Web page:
Next has used social media not just as a marketing tool, but also as a way to provide feedback on whether it is using channels such as Facebook as effectively as possible


The same day as this article is published, fashion retailer Next will be hosting the live finals of its latest competition to find members of the public to act as models in its advertising.

Last year, it used the social networking platform Facebook to publicise the competition and create an ongoing buzz about the campaign, something that it has done again in 2010.

But in the past year it has also used social media to contact customers and recruit them to a customer panel, providing feedback on the way it uses social media, among other things. Speaking at the Market Research Society’s conference on retail research, Next and surveying partner Virtual Surveys spoke about their experiences of creating customer panels through social media.

Next Group market research manager Frances Williams said: “Social media has become part of the package to re-establish Next as a fashionable shopping destination.”

She explained: “Activity started in 2009 when we set up a Facebook page and put some resource behind it to manage the content. In summer 2009 we set out to find the next advert models, and then in autumn set out to find the kidswear models. This ended with an event for finalists where they could bring their friends and family.”

“Would-be models canvassed for votes on Facebook as well as good old word-of-mouth.” The activity spawned its own content as the models were followed on photo-shoots, etc.

It has been necessary for Next to moderate the page and quickly respond to what fans post up. But Williams also pointed out that because relationships on the social networking site are informal and personal there is a strong contrast with the type of formal language that would be used in a letter from Next’s customer services department.

Between the first competition and the one this year, Next has undertaken primary research into how it was using social media to see what people do and don’t like about what it has been up to. Next felt this was a better way of gauging an understanding than simply ranking itself against its competitors based on who had more fans - it has about 180,000 on Facebook - a metric that only goes so far to show how many consumers you are actively and regularly engaging with using the channel.

Talk to me

Williams said: “We wanted to talk to some people in depth about what we were doing and what they liked. So we set-up a short-term online research community - recruited via our Facebook page - but then took them off onto a separate platform [for the research] although the look and feel is very much in keeping with Facebook.”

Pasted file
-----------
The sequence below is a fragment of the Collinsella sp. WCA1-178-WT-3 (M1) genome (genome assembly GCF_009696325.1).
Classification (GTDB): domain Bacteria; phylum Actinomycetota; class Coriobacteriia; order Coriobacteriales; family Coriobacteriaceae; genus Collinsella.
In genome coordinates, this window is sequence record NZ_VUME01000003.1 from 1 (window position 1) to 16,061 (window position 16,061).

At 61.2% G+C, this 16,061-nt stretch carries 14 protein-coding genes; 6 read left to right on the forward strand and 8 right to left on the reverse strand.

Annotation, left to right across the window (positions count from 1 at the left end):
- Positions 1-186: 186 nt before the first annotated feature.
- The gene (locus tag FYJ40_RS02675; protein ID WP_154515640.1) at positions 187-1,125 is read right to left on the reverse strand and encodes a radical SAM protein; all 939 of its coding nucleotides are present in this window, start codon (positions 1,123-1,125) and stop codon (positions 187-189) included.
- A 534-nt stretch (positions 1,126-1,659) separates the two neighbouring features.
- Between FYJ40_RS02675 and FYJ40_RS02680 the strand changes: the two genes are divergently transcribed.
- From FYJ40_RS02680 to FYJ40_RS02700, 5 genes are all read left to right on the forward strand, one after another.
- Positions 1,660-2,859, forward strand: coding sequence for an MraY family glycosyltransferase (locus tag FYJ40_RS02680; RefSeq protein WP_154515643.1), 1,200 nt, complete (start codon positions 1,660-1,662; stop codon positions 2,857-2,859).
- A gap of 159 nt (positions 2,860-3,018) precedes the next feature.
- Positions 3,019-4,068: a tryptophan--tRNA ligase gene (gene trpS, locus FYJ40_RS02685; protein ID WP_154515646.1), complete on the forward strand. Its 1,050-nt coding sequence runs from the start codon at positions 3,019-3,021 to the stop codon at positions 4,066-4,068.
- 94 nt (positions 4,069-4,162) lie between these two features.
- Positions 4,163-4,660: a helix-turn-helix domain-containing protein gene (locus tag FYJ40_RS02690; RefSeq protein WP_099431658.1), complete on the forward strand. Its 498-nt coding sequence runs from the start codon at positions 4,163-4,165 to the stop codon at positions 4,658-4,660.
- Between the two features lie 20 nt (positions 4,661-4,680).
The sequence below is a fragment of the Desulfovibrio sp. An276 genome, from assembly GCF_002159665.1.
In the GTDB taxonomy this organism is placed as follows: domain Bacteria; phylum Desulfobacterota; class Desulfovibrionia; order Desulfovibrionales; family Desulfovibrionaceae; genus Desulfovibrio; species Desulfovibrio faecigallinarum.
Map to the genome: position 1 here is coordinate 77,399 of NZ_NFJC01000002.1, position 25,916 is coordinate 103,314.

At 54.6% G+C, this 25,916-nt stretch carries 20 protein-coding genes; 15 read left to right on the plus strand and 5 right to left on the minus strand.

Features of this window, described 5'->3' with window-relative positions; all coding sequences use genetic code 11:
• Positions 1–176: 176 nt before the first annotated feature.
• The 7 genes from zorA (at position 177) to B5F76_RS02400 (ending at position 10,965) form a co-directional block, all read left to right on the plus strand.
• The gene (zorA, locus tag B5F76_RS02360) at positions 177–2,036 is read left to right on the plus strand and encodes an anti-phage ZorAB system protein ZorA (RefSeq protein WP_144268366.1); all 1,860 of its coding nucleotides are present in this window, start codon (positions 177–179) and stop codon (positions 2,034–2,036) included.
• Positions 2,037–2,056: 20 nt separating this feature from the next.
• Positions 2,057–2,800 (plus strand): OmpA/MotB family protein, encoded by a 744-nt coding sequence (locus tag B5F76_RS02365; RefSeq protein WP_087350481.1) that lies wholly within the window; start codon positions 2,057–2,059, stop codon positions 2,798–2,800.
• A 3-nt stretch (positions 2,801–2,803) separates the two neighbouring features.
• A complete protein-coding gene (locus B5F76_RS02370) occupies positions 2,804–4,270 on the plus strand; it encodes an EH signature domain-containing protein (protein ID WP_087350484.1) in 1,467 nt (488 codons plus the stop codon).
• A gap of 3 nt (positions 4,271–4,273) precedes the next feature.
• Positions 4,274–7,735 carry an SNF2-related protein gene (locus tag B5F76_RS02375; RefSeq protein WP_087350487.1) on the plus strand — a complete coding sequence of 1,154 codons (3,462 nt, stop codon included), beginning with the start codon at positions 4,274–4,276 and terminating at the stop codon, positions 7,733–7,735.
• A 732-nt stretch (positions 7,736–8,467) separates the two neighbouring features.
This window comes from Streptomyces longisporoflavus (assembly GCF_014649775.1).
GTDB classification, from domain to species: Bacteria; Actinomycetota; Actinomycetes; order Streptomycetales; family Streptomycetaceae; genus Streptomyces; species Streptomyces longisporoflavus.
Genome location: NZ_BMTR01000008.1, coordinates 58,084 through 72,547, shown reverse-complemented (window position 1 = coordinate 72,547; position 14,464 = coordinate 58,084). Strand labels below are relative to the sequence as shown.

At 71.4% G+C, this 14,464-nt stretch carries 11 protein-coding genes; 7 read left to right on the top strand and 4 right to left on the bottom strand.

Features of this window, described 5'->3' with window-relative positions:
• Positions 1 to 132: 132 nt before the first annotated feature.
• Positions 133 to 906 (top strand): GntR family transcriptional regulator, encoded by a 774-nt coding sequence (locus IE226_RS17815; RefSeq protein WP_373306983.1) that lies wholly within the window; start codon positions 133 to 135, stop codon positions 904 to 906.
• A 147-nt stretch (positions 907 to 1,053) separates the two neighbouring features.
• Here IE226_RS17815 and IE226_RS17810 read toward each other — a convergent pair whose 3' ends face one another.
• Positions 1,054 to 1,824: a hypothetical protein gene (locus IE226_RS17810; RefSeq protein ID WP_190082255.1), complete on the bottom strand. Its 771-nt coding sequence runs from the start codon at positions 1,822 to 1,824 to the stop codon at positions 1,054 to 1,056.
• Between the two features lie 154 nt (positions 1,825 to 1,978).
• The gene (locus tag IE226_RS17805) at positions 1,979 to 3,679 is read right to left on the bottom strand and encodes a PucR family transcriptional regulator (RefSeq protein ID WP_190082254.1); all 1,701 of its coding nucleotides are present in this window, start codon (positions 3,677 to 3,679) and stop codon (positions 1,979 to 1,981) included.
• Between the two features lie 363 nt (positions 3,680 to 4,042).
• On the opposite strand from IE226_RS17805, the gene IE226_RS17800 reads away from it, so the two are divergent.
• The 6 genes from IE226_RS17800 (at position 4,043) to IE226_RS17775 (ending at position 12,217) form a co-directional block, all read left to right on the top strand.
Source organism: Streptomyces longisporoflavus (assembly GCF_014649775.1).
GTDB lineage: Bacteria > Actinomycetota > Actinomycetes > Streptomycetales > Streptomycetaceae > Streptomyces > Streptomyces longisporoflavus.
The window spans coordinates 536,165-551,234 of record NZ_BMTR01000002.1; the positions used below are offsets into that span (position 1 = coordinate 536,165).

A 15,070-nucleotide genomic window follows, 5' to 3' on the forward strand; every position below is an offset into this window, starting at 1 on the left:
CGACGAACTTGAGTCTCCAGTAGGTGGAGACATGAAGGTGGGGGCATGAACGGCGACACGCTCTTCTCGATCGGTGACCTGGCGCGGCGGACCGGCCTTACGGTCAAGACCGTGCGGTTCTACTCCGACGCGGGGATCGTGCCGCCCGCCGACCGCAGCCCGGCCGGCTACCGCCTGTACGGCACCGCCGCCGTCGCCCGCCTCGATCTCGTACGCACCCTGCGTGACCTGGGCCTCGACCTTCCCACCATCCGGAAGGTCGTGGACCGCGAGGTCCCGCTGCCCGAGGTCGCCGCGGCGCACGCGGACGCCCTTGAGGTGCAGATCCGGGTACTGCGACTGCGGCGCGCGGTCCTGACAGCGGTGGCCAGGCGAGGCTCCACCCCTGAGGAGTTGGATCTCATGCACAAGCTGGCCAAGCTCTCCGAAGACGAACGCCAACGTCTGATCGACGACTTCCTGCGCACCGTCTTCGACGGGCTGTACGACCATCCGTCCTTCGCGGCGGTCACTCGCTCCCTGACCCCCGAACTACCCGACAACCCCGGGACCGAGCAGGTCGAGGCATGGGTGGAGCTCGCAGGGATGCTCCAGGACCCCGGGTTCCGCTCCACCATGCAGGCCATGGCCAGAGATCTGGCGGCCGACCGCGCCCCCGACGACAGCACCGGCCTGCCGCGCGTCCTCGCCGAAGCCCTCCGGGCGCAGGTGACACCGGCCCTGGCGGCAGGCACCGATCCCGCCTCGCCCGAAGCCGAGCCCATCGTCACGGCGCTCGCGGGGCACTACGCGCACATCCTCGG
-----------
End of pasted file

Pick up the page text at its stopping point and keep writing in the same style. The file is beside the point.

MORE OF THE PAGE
Some 50% of those who were recruited to the ‘V-discussion’ research community participated over the couple of weeks it was up and running with new discussion topics every day. The decision was taken to do the research away from Facebook as Next didn’t want its fans to think the retailer had infiltrated the page, or was spying on them.

The research, especially compared with other analysis of Next Directory customers, has thrown up some interesting differences between those who are fans on Facebook, and what would be considered the retailer’s more traditional customers.

For instance, 42% of those on Facebook are aged between 16 and 24, though the average customer age is much higher overall. Some 53% of those on Facebook said that they were likely to shop at Next in the near future, compared with only 13% of the group of Directory customers.

And 75% of Facebook fans said they would tell their friends about the model competition, compared with only 17% of those who were Next Directory customers. Facebook fans were also much more likely to think that Next is a brand on the way up (85%) than Directory customers (59%).

Williams concludes: “It is still very early days, but there is no doubt that ‘V-discussion’ has established itself as a useful tool.” However, she adds that it is not a complete replacement for face-to-face qualitative research: “You are talking to a self-selecting sample. They may be a silent majority, or a minority that we are not hearing.”